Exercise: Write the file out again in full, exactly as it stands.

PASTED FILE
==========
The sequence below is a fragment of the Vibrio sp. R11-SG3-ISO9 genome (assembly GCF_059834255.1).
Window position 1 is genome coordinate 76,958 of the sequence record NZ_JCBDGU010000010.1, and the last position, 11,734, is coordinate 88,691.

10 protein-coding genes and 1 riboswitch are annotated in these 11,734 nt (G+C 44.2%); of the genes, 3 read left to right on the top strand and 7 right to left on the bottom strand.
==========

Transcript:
The sequence below is a fragment of the Vibrio sp. R11-SG3-ISO9 genome (assembly GCF_059834255.1).
Window position 1 is genome coordinate 76,958 of the sequence record NZ_JCBDGU010000010.1, and the last position, 11,734, is coordinate 88,691.

10 protein-coding genes and 1 riboswitch are annotated in these 11,734 nt (G+C 44.2%); of the genes, 3 read left to right on the top strand and 7 right to left on the bottom strand.